It was interesting in 2017 watching the Enterprise Mobility space reacting to how software defined architectures and automation have become increasingly prevalent across several technology domains. This SD architecture and automation first made it to Cisco’s enterprise mobility with APIC-EM – a controller that can provision and configure your network devices in just a matter of clicks. Now with DNA Centre and SD-Access knocking at our door, perhaps it’s worth a delve into what SD-Access is, the problems it’s trying to solve and what the future holds. I’m an engineer at heart, so I’ll try to focus on the important stuff.

What is SD-Access?

SD-Access is a new architecture that allows intelligent segmentation of network traffic. Network operations can apply a common policy – whether the user is on wired and wireless – and have that policy follow users, regardless of their location in the network. Sounds just like Converged Access? Well we know how well that turned out! But stick with me.

The SD-Access solution creates an overlay, also referred to as the fabric on top of a traditional campus LAN. The fabric overlay runs on top of the physical hardware, which is now referred to as the underlay. By having this fabric overlay, an administrator can easily segment and apply a common policy to the network through centralised orchestration without having to reconfigure each individual network device. This makes life easier because often we had separate policies for wired and wireless users but now we can have one.

The really great thing about SDA though is that it doesn’t matter what your topology looks like! Of course, there are some best practices which I highly recommend you adhere to, and yes, brownfield deployments can be a bit trickier, however, in principle, if you have IP connectivity and have both your fabric edge nodes and fabric border nodes talking to each other, the fabric builds itself. It uses VxLAN encapsulation and the IS-IS routing protocol but any similarity with Cisco’s ACI (if you know about that), pretty much ends there. There’s no CLOS network architecture here, and this is the campus LAN not the data centre.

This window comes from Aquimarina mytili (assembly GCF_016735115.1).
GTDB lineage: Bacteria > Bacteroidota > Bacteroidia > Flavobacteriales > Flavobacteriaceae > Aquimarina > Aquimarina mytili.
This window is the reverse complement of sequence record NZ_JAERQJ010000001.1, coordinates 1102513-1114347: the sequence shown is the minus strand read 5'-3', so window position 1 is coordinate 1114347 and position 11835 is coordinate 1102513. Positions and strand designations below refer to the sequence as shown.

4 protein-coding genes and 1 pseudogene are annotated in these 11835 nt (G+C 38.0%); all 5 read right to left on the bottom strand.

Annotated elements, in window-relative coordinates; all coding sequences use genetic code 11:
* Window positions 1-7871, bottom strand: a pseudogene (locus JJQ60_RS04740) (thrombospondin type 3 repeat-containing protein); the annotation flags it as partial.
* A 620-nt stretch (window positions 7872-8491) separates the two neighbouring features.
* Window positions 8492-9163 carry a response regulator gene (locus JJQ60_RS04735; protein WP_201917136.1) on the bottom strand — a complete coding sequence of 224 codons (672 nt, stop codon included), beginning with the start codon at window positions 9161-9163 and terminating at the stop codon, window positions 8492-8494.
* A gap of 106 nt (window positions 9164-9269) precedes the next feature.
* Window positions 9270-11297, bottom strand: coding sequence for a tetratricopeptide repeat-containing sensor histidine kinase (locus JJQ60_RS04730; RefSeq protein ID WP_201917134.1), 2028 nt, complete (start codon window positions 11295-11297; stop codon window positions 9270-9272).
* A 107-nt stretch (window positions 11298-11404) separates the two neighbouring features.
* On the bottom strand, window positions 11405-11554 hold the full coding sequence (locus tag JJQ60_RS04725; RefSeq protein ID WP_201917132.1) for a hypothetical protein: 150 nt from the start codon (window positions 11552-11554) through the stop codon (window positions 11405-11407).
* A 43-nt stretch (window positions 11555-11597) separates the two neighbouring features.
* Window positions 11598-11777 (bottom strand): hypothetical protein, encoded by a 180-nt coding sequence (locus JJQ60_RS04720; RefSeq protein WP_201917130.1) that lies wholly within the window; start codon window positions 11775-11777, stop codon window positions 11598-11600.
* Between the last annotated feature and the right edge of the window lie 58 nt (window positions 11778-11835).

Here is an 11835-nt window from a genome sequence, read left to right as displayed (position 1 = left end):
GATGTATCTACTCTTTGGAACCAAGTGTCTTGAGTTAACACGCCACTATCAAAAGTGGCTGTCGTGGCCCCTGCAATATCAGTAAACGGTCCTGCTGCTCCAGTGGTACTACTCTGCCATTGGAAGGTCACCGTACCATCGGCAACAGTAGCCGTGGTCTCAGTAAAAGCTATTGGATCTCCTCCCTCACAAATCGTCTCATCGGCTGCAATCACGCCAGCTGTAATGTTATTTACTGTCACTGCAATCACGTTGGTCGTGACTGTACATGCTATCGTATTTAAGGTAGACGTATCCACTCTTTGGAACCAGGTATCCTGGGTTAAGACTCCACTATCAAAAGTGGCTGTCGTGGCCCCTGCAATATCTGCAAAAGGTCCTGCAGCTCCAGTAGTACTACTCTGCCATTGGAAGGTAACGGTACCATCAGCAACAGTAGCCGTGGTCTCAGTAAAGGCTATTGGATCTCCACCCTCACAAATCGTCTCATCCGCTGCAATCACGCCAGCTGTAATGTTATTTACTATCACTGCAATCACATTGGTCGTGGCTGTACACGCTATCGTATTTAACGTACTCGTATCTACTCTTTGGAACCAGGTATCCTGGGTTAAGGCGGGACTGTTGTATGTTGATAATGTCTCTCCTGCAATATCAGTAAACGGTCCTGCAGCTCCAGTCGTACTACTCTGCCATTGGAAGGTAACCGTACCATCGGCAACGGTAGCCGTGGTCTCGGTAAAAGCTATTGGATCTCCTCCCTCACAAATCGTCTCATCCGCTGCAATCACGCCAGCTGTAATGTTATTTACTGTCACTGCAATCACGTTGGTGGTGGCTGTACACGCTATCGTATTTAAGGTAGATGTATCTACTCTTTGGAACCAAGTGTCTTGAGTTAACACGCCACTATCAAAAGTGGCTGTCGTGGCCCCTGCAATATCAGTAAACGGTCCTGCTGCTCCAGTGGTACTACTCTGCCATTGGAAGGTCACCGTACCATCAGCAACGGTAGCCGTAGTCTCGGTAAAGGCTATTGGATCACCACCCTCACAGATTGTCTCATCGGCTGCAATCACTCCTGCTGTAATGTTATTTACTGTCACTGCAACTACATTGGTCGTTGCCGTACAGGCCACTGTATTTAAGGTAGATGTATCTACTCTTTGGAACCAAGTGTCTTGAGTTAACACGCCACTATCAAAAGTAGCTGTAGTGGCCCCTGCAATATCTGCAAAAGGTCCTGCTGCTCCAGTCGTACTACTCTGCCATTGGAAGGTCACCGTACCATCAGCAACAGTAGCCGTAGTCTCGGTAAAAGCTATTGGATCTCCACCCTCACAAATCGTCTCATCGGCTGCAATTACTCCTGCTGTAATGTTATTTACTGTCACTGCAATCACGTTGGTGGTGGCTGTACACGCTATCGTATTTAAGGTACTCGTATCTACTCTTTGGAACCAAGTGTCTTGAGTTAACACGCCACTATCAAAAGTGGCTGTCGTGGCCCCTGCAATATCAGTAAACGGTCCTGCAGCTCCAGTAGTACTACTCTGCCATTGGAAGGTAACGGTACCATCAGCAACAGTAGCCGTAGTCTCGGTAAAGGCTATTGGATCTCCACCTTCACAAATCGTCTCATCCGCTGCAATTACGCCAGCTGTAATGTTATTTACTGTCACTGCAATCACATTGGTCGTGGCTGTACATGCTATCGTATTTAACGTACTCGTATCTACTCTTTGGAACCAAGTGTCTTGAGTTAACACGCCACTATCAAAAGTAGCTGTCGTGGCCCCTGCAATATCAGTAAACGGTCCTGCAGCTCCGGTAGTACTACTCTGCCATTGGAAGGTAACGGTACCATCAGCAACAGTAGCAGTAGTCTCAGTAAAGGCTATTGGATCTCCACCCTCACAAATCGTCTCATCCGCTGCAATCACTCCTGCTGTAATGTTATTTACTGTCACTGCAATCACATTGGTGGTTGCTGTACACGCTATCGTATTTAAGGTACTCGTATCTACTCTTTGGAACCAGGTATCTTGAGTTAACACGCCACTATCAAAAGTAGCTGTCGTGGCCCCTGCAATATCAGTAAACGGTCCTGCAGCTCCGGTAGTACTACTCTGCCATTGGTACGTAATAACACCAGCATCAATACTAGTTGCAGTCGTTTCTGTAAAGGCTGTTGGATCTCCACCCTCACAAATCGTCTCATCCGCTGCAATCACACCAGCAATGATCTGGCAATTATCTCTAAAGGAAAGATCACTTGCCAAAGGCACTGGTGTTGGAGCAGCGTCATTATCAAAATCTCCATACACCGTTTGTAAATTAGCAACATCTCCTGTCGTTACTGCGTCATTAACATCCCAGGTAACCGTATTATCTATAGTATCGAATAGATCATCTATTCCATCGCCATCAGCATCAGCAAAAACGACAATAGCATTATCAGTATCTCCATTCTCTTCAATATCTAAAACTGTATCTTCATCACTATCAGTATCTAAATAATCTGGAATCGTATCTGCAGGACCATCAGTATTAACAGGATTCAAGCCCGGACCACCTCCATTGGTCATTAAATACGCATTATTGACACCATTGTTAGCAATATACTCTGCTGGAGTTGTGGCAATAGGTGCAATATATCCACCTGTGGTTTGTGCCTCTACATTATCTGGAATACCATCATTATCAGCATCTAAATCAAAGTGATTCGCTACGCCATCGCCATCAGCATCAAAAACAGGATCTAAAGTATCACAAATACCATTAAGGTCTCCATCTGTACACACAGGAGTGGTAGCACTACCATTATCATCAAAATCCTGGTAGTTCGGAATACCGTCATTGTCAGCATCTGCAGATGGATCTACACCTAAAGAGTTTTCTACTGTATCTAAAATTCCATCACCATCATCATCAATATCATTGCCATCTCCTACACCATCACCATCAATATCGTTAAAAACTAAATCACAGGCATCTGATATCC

SD-Access components

What’s in an SD-Access network? Perhaps there is another similarity with ACI here, as most of the components are the same as you would buy for any LAN or WLAN project. SDA is primarily formed of following components:

  1. ISE – The Identity Services Engine is the policy engine that drives device onboarding and maintains security in the network through use of security group tags.
  2. Fabric Edge Node – The fabric edge node is where your users, devices and APs connect at the access layer.
  3. Intermediate Node – The intermediate nodes sit between the fabric edge and border nodes providing simple layer 3 connectivity between the fabric nodes.
  4. Fabric Border Node – The fabric border node sits in with the core, and acts as the path out of the fabric to an external network. It also acts as the control plane for endpoint mapping.
  5. Fabric Wireless LAN Controller – The fabric WLC joins wired/wireless mediums into a common fabric and provides updates on client roaming, mac addresses and locations in the fabric.
  6. DNA Centre – DNA Centre is the central management platform where all monitoring, configuration, analytics and policy application are performed. This is actually the one device that is solely required for SDA.